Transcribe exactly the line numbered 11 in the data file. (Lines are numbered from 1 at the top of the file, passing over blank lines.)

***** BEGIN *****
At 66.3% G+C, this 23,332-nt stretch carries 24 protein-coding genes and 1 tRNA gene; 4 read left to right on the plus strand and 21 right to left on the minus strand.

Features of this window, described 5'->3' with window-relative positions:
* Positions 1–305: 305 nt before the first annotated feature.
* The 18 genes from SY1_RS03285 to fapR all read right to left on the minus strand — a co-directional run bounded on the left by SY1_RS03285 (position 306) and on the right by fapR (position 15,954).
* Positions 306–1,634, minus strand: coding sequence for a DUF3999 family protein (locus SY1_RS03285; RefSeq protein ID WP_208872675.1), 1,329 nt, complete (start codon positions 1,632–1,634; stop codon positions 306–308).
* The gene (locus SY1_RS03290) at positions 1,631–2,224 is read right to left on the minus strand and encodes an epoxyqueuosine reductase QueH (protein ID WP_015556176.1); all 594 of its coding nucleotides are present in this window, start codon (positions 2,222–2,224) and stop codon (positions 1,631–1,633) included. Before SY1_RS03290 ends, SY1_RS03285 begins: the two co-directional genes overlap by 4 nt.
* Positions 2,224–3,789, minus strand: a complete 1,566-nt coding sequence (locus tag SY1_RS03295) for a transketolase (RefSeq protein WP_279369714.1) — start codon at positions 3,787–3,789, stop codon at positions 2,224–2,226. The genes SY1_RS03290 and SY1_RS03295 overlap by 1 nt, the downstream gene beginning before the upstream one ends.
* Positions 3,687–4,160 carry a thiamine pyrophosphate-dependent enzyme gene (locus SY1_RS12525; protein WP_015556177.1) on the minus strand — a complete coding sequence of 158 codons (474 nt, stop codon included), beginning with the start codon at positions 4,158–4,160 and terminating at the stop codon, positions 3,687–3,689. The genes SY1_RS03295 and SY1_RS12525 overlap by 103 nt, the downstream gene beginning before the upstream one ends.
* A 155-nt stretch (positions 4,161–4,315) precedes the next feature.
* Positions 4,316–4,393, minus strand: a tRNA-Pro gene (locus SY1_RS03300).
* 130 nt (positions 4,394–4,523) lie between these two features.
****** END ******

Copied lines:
* 130 nt (positions 4,394–4,523) lie between these two features.